disguise has upgraded its xR software to enhance its integration of Unreal Engine and address the demand for detailed, high frame rate immersive content across Extended Reality (xR) and Virtual Production. In the past year, disguise has supported the design, scaling and delivery of over 200 xR productions in 35 countries in the Broadcast, Corporate and Education space.
Together, they will allow users to deliver images via 10-bit HDR processing of Unreal content through disguise RenderStream, a proprietary IP protocol used to host Unreal content on dedicated disguise hardware. “This approach of scale-out rendering in conjunction with features such as DX12 support, DLSS and the ACES colour management workflow allows Virtual Production customers to pursue truly photorealistic scenes and content without compromising creativity,” said Joe Bleasdale, Product Manager at disguise.
ACES (the Academy Color Encoding System) is one of the primary colour management systems used in film and VFX, and its integration into xR means that users can now access its workflow through the disguise system, enabling very high colour quality for motion picture images regardless of the source.
Virtual production at Orca Studios
“In my last shoots I’ve been working with the ACES workflow and doing some tests with a colourist to compare with other workflows. We have found it is a great tool for all of us in the production process,” said David Monguet of MO&MO Film Services. “The VFX team has less work to transform the plates, and I have more dynamic range to adjust in the screens.”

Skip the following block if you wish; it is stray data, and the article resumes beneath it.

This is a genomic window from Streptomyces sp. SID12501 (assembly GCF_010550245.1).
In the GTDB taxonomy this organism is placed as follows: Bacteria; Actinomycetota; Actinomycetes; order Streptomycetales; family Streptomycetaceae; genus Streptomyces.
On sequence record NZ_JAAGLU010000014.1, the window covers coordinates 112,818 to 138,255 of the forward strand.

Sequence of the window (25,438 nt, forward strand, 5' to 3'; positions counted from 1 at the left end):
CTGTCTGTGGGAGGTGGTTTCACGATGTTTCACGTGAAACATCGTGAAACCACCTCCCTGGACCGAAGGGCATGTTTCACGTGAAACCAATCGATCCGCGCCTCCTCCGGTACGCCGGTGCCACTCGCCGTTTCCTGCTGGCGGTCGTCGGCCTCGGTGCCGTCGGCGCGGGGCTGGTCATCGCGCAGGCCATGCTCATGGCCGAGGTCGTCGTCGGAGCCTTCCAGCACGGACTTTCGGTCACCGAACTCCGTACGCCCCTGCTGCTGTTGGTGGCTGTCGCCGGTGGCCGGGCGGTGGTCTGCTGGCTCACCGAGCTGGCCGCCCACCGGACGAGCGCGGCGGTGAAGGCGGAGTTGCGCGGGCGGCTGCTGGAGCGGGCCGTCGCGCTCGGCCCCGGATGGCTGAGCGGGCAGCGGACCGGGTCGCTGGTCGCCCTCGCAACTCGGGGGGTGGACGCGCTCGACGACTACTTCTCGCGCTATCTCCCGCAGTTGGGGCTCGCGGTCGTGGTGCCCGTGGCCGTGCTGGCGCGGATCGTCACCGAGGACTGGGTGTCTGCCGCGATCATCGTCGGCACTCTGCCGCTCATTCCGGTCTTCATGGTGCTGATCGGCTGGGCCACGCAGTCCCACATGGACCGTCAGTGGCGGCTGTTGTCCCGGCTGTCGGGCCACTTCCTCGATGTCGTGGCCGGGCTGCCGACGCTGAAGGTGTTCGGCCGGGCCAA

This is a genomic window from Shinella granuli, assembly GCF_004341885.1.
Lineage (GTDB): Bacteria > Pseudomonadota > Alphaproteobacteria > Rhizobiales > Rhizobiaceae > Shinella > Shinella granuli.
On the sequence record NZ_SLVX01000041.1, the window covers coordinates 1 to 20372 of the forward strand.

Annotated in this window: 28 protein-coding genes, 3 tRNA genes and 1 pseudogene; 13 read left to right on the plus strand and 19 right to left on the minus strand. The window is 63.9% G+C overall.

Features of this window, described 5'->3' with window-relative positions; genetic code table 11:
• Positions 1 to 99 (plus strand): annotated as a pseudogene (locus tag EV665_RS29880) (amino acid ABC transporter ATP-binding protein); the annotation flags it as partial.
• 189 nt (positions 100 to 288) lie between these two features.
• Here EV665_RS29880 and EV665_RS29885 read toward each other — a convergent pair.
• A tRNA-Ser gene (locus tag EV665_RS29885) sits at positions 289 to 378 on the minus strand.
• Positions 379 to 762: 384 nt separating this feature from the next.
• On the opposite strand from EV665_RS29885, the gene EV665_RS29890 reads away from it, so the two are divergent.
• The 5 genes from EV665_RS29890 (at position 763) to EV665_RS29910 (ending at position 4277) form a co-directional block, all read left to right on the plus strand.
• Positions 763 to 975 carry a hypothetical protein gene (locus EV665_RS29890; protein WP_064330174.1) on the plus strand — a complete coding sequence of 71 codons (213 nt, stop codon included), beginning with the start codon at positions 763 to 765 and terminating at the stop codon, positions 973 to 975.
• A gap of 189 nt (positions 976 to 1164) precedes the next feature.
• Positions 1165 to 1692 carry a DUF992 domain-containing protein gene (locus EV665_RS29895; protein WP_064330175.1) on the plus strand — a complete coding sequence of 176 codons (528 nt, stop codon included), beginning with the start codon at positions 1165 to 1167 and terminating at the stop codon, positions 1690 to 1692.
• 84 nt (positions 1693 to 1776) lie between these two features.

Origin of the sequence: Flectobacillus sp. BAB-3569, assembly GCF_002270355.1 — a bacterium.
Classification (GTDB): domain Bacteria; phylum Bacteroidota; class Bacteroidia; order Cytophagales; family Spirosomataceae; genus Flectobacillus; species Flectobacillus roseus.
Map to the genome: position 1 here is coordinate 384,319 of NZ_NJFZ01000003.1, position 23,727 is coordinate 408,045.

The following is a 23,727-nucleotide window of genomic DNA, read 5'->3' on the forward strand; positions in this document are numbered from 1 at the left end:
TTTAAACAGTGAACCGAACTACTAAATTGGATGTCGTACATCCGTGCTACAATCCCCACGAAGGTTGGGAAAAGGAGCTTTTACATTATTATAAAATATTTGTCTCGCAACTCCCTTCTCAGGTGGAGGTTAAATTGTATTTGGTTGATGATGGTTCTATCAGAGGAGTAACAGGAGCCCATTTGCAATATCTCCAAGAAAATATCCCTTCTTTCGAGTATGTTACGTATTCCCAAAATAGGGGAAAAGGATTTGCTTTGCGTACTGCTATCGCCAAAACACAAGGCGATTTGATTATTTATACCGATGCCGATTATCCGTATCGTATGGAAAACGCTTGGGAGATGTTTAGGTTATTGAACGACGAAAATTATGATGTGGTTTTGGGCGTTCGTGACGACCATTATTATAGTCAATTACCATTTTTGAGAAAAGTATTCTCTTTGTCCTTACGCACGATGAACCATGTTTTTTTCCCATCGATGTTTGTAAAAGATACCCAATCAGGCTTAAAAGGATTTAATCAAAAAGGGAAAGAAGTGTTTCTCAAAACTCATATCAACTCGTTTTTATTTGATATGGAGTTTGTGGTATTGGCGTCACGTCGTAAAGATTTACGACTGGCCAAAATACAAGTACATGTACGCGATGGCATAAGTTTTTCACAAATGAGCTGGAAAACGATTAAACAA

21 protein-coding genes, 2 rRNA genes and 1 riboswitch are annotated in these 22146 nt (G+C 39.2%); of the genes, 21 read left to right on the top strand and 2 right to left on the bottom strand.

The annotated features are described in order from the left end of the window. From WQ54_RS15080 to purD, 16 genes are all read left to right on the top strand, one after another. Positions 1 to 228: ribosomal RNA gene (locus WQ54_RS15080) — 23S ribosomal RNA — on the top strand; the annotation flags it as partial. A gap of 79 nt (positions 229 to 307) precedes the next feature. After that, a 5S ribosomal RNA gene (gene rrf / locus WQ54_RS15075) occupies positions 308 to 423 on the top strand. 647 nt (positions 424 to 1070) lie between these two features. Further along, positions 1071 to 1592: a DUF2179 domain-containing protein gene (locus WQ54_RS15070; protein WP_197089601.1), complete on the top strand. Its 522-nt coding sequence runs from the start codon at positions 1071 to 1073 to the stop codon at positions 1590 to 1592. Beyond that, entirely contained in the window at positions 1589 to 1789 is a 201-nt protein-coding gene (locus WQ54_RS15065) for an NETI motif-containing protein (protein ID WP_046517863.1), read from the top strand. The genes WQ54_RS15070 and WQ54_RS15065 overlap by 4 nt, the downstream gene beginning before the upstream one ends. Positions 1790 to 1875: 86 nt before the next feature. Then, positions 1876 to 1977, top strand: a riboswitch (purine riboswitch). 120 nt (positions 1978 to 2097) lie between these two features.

DLSS AI Rendering
disguise has also implemented a pipeline that supports Unreal Engine running DLSS. DLSS AI rendering increases graphics performance using Tensor Core AI processors on GeForce RTX GPUs, making use of a deep learning neural network to increase frame rates and generate images. It enables content to be rendered at a lower resolution then up-sampled using a GPU-accelerated deep learning model to reconstruct the image at the higher resolution.
The use of DLSS was adopted early on by disguise partner Orca Studios - a virtual production and VFX studio in Barcelona. “We adopted an early implementation of DLSS into Unreal Engine, which allows us to get a critical boost in performance in the more demanding scenes with ray tracing global illumination that would otherwise not hit the noise and performance limits necessary for high-end productions. The disguise integration of DLSS and Unreal Engine made this a direct process,” the ORCA team said.
DirectX12 Support for Unreal
disguise has also recently added DirectX12 support for Unreal Engine, supporting rendering techniques such as ray tracing allowing users to capture high-quality reflections, refractions and accurate shadows to deliver photorealistic content. These new features enhance current Virtual Production workflows but make further development possible in the future.
“Our users are always looking for ways to deliver images of the highest quality, highest detail and highest frame rate but this is often constrained by the finite GPU power of their rendering system,” says Peter Kirkup, Global Technical Solutions Manager at disguise.
“Our next release will introduce users to cluster rendering, an integration solution for Unreal’s nDisplay. With this we aim to do two things – simplify the configuration of render clusters and separate out the render clusters from the final pixel delivery machines. By separating those two, we are able to scale them independently so you can add more render nodes for more render power or add more output nodes if you just have a bigger canvas.” Keep watching this space. www.disguise.one